Essential personal finance – part 2

Saving for your future self

Money and personal finance are emotionally loaded and in money coaching the language we use is so important. Certain words can be motivating or captivating whilst others can be a turn-off. The word “pension” is another one which doesn’t usually bring much excitement and I’d like to introduce more engaging alternatives into our Webinar and Workshop programmes.

In my experience people in the 20-35 years old age group switch-off when the conversation turns to pensions, the idea of needing a pension seems so far away. In recent years I’ve also noticed that many people in their middle age don’t want to talk about pensions. It seems likely that much of this reticence is an emotional rather than rational response – pensions are associated with old age, infirmity and subjects most people would rather not spend time thinking about.

In today’s fast-moving, ever-changing society the purpose of a pension is no longer as clear cut as it once was. For example defined contribution pensions, actually perform more like a savings and investments product, albeit with an age restriction on access. The connection between pensions and not working isn’t as straightforward as it has been in the past. Many people will continue to have some form of paid employment after they start drawing their pension. The whole concept of a pension being a fund you use when you stop working is becoming less and less relevant.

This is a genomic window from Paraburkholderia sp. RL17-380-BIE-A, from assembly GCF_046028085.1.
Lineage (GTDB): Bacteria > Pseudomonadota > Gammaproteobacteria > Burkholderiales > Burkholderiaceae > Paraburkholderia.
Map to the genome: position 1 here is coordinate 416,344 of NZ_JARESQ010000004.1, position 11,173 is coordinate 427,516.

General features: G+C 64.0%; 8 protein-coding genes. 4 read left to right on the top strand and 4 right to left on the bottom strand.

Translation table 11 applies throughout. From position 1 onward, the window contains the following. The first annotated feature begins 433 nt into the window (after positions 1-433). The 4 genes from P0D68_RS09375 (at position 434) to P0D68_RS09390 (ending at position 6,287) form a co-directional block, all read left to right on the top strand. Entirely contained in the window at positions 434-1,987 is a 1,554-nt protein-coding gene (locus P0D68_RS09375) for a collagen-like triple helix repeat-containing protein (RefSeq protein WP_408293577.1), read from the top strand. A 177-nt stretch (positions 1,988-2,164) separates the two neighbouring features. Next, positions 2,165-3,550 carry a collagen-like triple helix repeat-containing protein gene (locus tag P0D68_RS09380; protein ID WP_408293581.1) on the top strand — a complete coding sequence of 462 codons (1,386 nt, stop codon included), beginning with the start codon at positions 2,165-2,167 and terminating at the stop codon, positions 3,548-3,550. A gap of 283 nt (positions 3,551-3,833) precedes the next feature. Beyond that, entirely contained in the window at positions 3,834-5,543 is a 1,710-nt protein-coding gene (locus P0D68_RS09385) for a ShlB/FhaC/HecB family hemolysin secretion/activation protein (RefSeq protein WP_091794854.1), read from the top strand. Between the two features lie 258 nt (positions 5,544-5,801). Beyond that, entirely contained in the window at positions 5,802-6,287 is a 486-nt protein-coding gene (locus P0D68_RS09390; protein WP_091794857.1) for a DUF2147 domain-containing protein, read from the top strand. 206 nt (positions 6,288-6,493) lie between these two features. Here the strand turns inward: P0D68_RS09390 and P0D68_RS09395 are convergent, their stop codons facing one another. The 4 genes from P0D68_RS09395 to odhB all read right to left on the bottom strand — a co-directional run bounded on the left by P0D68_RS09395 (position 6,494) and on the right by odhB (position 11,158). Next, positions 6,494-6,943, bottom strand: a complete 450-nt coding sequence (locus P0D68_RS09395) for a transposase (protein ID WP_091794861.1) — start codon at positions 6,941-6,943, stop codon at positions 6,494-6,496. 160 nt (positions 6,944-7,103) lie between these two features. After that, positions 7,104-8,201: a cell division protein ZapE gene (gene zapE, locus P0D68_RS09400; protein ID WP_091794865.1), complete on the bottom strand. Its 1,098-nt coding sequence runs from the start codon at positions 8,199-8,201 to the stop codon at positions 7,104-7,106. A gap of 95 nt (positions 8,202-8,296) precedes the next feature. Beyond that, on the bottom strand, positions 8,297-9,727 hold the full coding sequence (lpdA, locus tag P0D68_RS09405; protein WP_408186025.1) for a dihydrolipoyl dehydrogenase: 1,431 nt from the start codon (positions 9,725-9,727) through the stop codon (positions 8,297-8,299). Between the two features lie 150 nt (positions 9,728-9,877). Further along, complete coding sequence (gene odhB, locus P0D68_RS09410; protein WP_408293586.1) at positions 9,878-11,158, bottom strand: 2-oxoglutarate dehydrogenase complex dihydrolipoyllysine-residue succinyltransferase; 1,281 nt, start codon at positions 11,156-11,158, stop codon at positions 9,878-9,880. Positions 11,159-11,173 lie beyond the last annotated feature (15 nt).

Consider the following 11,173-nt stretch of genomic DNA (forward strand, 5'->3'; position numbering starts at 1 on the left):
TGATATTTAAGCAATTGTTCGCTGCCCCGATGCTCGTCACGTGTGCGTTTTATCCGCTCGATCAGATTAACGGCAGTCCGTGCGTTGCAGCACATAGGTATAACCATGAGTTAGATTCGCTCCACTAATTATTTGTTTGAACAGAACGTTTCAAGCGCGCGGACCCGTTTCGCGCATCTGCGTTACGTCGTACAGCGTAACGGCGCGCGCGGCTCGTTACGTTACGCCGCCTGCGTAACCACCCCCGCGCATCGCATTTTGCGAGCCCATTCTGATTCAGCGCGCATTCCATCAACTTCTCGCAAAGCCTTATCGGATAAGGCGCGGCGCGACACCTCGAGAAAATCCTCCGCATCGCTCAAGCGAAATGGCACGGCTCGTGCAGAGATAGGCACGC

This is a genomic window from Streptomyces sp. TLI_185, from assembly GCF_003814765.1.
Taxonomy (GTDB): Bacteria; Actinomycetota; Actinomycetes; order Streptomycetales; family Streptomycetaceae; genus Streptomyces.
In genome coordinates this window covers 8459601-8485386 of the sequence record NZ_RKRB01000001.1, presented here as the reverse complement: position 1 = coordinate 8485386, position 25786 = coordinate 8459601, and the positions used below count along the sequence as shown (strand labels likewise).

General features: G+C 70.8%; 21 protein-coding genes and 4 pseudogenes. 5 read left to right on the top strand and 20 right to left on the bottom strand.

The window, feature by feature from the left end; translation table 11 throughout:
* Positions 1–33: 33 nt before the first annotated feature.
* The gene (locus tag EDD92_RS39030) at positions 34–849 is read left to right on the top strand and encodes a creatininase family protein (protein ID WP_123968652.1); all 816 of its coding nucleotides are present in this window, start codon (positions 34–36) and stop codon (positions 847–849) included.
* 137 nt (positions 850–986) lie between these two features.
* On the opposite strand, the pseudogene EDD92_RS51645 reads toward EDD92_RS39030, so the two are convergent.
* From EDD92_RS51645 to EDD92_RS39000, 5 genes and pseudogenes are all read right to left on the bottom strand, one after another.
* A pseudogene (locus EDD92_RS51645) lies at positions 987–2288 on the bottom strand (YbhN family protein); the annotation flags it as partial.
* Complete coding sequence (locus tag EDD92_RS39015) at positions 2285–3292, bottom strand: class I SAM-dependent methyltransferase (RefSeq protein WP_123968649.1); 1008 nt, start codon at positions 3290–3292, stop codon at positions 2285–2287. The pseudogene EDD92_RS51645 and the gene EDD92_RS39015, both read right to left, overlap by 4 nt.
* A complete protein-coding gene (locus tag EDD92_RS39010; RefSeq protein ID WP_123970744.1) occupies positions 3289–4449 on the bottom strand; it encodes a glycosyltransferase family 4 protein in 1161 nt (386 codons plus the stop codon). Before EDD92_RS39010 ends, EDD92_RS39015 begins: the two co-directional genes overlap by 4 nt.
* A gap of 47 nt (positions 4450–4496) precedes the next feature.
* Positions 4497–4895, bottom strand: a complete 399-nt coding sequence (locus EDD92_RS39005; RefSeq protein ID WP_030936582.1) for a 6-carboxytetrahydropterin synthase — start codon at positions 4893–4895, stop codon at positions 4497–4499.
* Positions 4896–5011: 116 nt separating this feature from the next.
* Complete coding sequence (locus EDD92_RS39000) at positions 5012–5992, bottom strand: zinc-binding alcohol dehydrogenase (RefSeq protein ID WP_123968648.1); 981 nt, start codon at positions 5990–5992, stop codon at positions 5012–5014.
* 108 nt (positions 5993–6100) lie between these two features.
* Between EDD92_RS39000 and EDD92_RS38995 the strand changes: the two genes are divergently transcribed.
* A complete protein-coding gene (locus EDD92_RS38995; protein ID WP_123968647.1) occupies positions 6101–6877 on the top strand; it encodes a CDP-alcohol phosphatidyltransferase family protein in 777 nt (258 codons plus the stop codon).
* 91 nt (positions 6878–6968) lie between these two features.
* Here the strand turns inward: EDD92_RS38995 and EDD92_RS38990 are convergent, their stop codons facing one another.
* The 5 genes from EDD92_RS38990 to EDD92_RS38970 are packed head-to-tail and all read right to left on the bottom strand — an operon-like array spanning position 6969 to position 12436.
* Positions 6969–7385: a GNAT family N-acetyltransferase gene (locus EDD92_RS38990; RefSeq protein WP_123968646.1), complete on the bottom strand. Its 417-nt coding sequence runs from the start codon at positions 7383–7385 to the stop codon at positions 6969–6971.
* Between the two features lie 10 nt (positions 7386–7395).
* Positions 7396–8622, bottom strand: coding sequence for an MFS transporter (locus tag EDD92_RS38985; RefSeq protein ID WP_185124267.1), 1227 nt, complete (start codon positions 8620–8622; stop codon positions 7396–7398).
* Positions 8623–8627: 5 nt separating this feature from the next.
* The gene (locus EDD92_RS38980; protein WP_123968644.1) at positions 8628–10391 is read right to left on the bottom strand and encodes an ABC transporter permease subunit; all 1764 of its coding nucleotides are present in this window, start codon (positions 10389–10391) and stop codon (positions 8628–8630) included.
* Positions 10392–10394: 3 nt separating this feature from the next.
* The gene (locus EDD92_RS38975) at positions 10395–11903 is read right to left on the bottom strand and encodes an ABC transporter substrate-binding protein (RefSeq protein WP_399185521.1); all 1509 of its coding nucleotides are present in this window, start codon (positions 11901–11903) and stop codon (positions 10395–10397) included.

From a personal finance perspective, planning for later life increases the chances of having enough to support your lifestyle and it’s never a good idea to avoid the subject of pensions. In my teaching and coaching sessions I use phrases such as “building wealth for your future” and “investing for my future self”. The key is making a connection between the younger and older self and to that end using something like “Face App” or “Oldify” (or any of the other age progression apps out there) can be really powerful. The visual element gives strength and traction to the idea of planning ahead.

I encourage my coaching participants to print out the image of their older self, pin it to their wall and say “that’s who I am investing for.”

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